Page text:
This is a series that offers a gentle introduction to Linux for newcomers.
Like any operating system, Ubuntu can misbehave and the unexpected happens. Fortunately, most system issues experienced are easily rectified with a dose of knowledge, experience and common sense.
Sometimes issues are caused as a result of neglecting system maintenance. For example, you may run out of hard drive space, or your system becomes clogged up with unnecessary processes. Let’s look at the main ways you can keep your system running in tip-top condition.
As we recommend in Part 5 of this guide, it’s essential you make regular file backups and test they actually work. You data is precious. Make sure you don’t lose it. Before performing system maintenance, we strongly recommend you check your file backups work.
Part 5 of this guide also introduced you to BleachBit (reviewed in this article), an extremely useful open source utility that deletes unnecessary files to free valuable disk space, maintain privacy, and remove junk. It removes cache, internet history, temporary files, cookies, and broken shortcuts.
There’s another great open source tool that’s very useful in helping keep your Ubuntu system running smoothly. It’s called Stacer (reviewed in this article). This utility has useful system cleaning functionality letting you purge package caches, crash reports, applications logs, application caches, and trash.
It can be surprising how much hard disk space caches can consume. For example, on a system we’ve been using for about 3 months, the application caches alone are already consuming over 2GB of space. Spacer lets you reclaim a substantial amount of storage space from its simple to use graphical interface.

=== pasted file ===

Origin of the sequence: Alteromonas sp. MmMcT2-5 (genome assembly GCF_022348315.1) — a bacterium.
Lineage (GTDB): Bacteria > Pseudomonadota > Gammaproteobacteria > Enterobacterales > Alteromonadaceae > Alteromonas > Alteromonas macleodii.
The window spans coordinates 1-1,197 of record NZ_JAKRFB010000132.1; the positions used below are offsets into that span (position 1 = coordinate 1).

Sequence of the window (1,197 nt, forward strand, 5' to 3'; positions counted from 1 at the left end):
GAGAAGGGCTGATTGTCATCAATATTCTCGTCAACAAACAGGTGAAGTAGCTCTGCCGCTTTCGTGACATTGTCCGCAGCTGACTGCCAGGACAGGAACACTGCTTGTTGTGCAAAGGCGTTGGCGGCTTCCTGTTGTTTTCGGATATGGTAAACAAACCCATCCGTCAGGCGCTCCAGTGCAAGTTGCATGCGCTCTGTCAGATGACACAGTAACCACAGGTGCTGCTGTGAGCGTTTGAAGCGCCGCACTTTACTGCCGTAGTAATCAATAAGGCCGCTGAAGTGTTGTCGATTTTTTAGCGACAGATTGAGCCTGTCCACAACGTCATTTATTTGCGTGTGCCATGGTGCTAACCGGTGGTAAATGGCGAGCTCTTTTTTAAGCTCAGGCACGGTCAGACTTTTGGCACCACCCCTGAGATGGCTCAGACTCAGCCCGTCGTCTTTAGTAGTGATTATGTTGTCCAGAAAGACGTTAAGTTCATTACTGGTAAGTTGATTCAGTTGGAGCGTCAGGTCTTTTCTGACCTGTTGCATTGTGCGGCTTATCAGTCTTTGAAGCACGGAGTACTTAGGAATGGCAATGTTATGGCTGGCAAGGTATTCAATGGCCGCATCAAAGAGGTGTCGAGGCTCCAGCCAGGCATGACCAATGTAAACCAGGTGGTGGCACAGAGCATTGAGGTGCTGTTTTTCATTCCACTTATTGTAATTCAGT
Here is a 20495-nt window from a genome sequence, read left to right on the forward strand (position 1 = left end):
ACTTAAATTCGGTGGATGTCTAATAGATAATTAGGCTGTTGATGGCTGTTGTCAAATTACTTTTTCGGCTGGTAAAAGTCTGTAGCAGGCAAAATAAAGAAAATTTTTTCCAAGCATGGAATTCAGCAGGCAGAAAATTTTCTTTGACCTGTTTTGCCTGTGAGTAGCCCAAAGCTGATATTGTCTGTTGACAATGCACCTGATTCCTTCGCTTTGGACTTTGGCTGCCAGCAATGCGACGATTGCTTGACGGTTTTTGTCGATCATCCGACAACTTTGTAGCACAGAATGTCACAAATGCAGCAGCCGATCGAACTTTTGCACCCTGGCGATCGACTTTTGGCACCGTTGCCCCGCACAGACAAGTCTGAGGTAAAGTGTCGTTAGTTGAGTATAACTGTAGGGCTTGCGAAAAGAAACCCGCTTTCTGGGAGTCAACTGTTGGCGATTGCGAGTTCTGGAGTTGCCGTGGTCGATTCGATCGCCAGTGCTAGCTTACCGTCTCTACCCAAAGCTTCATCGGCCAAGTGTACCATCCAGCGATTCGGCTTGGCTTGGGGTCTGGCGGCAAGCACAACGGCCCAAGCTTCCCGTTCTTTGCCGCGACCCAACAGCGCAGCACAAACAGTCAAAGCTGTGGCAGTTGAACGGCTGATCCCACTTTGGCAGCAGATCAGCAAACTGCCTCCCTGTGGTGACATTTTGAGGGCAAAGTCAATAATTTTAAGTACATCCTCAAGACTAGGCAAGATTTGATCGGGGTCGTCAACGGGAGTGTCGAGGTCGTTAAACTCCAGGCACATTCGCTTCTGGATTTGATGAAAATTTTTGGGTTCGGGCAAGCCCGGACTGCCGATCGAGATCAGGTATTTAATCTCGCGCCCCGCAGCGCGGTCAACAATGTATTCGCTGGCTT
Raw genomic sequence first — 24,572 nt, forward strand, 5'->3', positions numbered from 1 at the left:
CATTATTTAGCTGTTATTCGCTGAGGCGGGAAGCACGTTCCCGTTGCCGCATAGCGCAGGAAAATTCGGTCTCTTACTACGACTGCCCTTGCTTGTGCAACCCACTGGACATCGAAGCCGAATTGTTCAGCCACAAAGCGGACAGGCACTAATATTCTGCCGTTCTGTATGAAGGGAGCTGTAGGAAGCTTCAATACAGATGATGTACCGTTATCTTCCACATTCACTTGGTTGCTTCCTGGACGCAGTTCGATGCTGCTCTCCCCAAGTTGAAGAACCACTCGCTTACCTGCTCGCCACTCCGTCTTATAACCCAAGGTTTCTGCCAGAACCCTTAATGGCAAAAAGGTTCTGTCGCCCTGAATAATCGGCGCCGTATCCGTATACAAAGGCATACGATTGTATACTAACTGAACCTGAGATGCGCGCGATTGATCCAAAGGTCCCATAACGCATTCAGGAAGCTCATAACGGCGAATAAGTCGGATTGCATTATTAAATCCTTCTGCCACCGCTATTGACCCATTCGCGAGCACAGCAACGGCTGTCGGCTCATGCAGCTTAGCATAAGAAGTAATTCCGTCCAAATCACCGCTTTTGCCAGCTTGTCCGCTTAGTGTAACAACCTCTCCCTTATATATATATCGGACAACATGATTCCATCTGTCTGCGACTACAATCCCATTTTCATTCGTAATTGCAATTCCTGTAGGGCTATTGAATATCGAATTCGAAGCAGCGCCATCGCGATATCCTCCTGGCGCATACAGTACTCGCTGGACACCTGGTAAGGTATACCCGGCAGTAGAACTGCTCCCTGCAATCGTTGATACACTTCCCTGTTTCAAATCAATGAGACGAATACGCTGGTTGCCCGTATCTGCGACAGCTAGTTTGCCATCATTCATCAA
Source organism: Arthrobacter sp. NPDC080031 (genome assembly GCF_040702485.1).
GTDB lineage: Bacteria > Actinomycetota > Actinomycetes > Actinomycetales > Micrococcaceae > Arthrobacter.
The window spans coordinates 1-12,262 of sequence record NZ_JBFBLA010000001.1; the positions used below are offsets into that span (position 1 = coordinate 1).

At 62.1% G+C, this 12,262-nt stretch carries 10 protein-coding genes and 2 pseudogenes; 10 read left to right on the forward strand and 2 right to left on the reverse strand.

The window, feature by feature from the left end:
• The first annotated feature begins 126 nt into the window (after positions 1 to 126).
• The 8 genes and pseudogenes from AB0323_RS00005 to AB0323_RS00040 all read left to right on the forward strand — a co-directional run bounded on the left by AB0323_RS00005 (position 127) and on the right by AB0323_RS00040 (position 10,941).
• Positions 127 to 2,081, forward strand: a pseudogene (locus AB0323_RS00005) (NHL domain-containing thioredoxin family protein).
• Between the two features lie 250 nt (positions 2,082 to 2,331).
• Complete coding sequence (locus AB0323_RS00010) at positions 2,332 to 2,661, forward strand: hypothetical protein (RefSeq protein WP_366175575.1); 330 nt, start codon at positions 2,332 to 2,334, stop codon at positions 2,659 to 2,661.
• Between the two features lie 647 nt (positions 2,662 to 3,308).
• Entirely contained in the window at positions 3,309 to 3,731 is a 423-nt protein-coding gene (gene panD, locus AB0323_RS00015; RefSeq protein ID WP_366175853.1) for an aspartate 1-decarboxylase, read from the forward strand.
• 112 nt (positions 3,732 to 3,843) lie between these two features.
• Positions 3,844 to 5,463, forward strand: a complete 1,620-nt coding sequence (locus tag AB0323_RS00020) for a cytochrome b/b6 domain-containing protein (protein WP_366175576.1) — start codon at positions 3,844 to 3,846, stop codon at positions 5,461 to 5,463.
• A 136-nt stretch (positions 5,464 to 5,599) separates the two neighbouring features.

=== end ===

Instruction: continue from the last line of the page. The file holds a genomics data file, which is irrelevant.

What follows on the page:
Neither BleachBit nor Stacer are installed with a fresh installation of Ubuntu. But that’s easy to rectify with the command:
$ sudo apt install bleachbit stacer
Alternatively you can install both programs with the Ubuntu Software app.
All articles in this series:
|Linux For Starters: Your Guide to Linux|
|Part 1||What is Linux? Why use Linux? What do I need?|
|Part 2||Choose a Linux distribution meeting your specific needs and requirements.|
|Part 3||Make a bootable Ubuntu USB stick in Windows.|
|Part 4||We show you how to install Ubuntu 21.04 on your hard disk.|
|Part 5||Things to do after installing Ubuntu.|
|Part 6||Navigating your way around the Desktop.|
|Part 7||Updating the system, install new software.|
|Part 8||Open source replacements for proprietary Windows desktop software.|
|Part 9||Get started with the power and flexibility of the terminal.|
|Part 10||We cover the basics of files and permissions.|
|Part 11||Getting help from your system.|
|Part 12||Learn all about the file system.|
|Part 13||Manipulating files from the shell.|
|Part 14||Maintain your system with these simple tips.|
|Part 15||Managing users on your system.|
|Part 16||Explore different desktops to GNOME 3.|
|Part 17||Gaming on Linux.|
|Part 18||Protect your privacy with this guide.|
|Part 19||Access the Windows desktop from Linux using a remote desktop client.|
|Part 20||Set up a virtual machine running Ubuntu as the host and openSUSE as the guest.|
|Part 21||Wine lets you run Windows programs on Linux without emulation.|